Minn Blue Cross Fraud Investigations Save $3 Million in 2004 Rent a Patient Scam Dwindles

ST. PAUL, Minn., May 17 /PRNewswire/ — Through aggressive health care
fraud investigations and coordination among other states’ Blue Cross plans,
the Blue Cross Special Investigations Unit (SIU) stopped payment on more than
$3 million of suspect claims last year, reducing the impact of fraud on
premiums in Minnesota.

By comparison, Blue Cross stopped $8.7 million in claims in 2003, most of
which was due to the rent-a-patient scams now being investigated and
prosecuted in Southern California. “We saved millions of dollars of our members’ premium dollars, because we
were able to identify the scam early and stop payment on fraudulent claims,”
said Dave Bohnenstingel, SIU manager. “In fact, Blue Cross and Blue Shield of
Minnesota was integral in bringing the scam to light and the perpetrators to
justice,” he added. Bohnenstingel credited the drop in suspect claims in 2004 to the fact that
the rent-a-patient scam is now essentially defunct. In the spring of 2004,
the FBI raided several suspected clinics as part of its investigation of
150 clinics, eventually bringing federal charges against several of the
individuals involved.

In this scam, marketers recruited low income or minority patients, paying
them several hundred dollars and often transporting them to clinics solely for
unnecessary diagnostic tests or surgery. The clinics then billed the
insurance company an inflated amount for the procedures. The investigations
continue, but the fraudulent activity seems to have subsided. “Our experience has been that the overwhelming majority of providers and consumers act ethically and responsibly in submitting their health care bills;
however, there are exceptions who are trying to make money illegally at the
expense of payers,” Bohnenstingel said. “Unfortunately, those fraud losses
must be borne by our customers in the form of higher premiums.” Using sophisticated computer software, communication with Blues plans throughout the country, analysis of large claims, and tips to their fraud hot
line, Blue Cross’ SIU looks for irrgularities or other “red flags” in claims submitted by providers or members.
Blue Cross and Blue Shield of Minnesota has more than two decades of experience in detection and prevention of health care fraud. As one of the pioneers of developing an anti-fraud program, Blue Cross formalized an
aggressive anti-fraud program more than 10 years ago.

Blue Cross works with purchasers, the National Health Care Anti Fraud Association and several law enforcement agencies to combat fraud. As the state’s largest health plan, Blue Cross also spearheaded the creation of a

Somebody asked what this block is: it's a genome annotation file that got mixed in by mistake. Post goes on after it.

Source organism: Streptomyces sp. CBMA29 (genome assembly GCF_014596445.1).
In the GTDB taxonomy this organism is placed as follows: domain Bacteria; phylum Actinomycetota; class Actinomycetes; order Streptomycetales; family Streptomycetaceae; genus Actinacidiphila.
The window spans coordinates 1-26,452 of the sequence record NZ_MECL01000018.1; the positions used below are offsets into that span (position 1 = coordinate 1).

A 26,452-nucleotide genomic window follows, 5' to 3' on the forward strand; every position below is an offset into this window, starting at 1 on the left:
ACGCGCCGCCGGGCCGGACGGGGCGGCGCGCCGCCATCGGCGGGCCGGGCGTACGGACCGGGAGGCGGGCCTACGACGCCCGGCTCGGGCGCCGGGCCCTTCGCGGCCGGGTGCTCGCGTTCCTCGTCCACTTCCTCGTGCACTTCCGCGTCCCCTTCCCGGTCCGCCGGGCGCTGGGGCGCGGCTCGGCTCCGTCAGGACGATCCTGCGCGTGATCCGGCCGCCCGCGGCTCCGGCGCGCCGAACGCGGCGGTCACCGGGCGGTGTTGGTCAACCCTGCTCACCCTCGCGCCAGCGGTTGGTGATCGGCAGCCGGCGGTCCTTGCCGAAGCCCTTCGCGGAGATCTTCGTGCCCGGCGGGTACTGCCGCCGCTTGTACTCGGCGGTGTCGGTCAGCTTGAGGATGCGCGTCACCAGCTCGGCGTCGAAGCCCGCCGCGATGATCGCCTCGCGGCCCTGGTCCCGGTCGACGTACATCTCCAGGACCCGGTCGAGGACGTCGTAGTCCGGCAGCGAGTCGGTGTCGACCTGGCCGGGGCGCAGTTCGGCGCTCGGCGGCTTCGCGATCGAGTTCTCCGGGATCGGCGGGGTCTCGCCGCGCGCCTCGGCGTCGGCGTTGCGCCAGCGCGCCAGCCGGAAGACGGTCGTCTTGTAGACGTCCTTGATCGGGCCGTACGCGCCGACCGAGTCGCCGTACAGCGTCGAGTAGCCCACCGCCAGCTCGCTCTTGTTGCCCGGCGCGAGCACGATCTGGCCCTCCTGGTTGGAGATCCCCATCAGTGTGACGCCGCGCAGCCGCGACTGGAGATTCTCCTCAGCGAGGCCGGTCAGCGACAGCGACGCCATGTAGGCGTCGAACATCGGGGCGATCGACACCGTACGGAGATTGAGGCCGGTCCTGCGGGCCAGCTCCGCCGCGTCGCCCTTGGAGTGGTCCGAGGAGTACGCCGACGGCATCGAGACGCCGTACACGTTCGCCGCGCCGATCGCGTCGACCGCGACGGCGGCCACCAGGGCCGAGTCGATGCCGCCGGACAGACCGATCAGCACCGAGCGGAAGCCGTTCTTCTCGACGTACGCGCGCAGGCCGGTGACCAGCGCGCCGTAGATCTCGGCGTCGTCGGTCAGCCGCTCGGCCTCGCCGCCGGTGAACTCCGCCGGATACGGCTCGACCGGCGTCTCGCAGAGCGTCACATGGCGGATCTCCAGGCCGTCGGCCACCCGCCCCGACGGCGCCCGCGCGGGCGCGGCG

workgroup with other Twin Cities’ health plans to share information regarding local scams.
The national Blue Cross and Blue Shield Association estimates that between 3 and 5 percent of the dollars spent on health care in the United States in a year is lost to fraud.

If a consumer or employer suspects fraud, they can call the Fraud Hot Line at 651-662-8363 or 1-800-382-2000, extension 28363.

Blue Cross and Blue Shield of Minnesota, with headquarters in the St. Paul suburb of Eagan, was chartered in 1933 as Minnesota’s first health plan and continues to carry out its charter mission today: to promote a wider, more
economical and timely availability of health services for the people of Minnesota. A not-for-profit, taxable organization, Blue Cross is the largest health plan based in Minnesota, covering 2.6 million members in Minnesota and nationally through its health plans or plans administered by its affiliated companies. Blue Cross and Blue Shield of Minnesota is an independent licensee of the Blue Cross and Blue Shield Association, headquartered in Chicago.

Sidebar: What you can do to prevent health insurance fraud:

— Report suspected fraud to the Blue Cross fraud and abuse hotline
(1-800-382-2000, ext. 28363) or your health plan.
— Consumers should be cautious of free medical exams, co-payment
waivers, or advertisements stating “covered by insurance.”
— Think of health care member ID cards as being as valuable as a credit
card. If lost or stolen, they could be used to gain access to drugs
and services that may appear on your medical history.
— Closely examine “Explanation of Benefits” or EOBs from your health
insurer to ensure you received the service and the service billed was
the service you received. Call your health plan if there is a
— Blue Cross offers educational materials and onsite training for
employers to share with employees about fraud.

SOURCE Blue Cross and Blue Shield of Minnesota